It was all going rather well for Asif Ali. After knocks of 51, 52, 17 and 22, at a strike rate of 131.48, against England in May, he earned a spot in the World Cup squad. Initially ignored, Ali was called up to fill the vacuum of the missing power hitter in Pakistan’s middle order. However, a cruel twist was in store.
On Thursday night, in front of a sparse crowd at the Sawai Mansingh Stadium in Jaipur, 18-year old Jemimah Rodrigues provided more evidence of just what makes her one of the brightest sparks in the women’s game. While her colleagues in the Supernovas line-up struggled to find gaps against the Velocity bowling line-up, Rodrigues drove and flicked with ease on a sluggish track. When deliveries were not in her arc, she ran the tough singles and kept the scorecard ticking for a 48-ball 77.
Thursday Night’s umpiring error by S Ravi, when he failed to spot a no ball Lasith Malinga that allowed Mumbai Indians to sneak a win over Royal Challengers Bangalore, has yet again ignited a ferocious debate on the standard of umpiring on the Indian domestic circuit.
Veda is now back in the mix, recalled for the T20 series against England. She is hoping to carry her encouraging form on the domestic circuit into these games, and ensure she seals her spot in the side.
After a thumping performance in the World Cup in 2017, which was followed by another respectable outing in the WT20 in Windies last year, the changing perceptions towards the Women in Blue is hard to miss.
As the Indian Women’s Cricket Team get ready to face New Zealand in their first international fixture after the public spat that overshadowed the side’s fine semi-final run at the World T20 last November, a stern test awaits the senior pros in particular.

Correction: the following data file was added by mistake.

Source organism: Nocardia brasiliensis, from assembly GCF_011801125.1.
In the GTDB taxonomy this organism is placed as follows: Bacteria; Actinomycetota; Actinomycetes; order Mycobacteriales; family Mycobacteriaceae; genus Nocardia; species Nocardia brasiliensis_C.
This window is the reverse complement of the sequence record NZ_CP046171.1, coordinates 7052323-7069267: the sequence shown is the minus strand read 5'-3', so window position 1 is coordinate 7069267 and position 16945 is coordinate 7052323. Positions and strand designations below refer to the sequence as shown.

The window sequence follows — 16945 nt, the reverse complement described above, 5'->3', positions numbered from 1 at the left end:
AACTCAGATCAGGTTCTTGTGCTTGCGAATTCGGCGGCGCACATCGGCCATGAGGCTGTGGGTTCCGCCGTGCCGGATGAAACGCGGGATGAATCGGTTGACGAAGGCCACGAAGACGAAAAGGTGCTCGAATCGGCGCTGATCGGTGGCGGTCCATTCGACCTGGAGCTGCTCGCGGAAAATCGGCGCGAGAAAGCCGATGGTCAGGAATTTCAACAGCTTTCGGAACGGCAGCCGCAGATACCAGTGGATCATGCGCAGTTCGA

With the 50-over World Cup scheduled for 2019, ODI Cricket will be the focus of attention for international teams come the new year. In 2018, some exceptional action was witnessed in the format and as the year winds down, here’s Cricketnext's ODI team of the year.
The Women’s World T20 is done and dusted and it was a memorable three weeks of action in the Caribbean. With 270 wickets falling over the course of 22 games, the bowlers took full advantage of the slow and low tracks on offer. The tournament economy rate of 5.90 is clear evidence of the primacy the ball enjoyed over the bat. However, there were some standout moments with the bat too, none more so than the Harmanpreet Kaur’s 51-ball 103 in the opener.
On Thursday, India entered the semi-finals of the Women’s World T20 against England high on confidence, but ended up surrendering meekly. After the surprise omission of the stalwart from a crucial game, the Indian batsmen needed to take on the onus in a now or never encounter.
India’s journey to the semis in the Women’s WT20 has been defined by the blitzkrieg of Harmanpreet Kaur, the aggressive approach of Smriti Mandhana, the patient batting of Mithali Raj and the assured presence of Jemimah Rodrigues so far. While the batters have led the charge, the slower bowlers have played a pivotal role in India’s unbeaten run over the tournament so far.
As Jemimah Rodrigues got close to a slower delivery by Bismah Maroof, making good use of her feet to lift it over cover in India’s clash with Pakistan, the fearlessness that has come to define the team in the last few months was all too visible. Just a few overs earlier, the 18-year-old had nearly holed out to long-off, after she lifted the ball with the turn with the intention of going square over cover.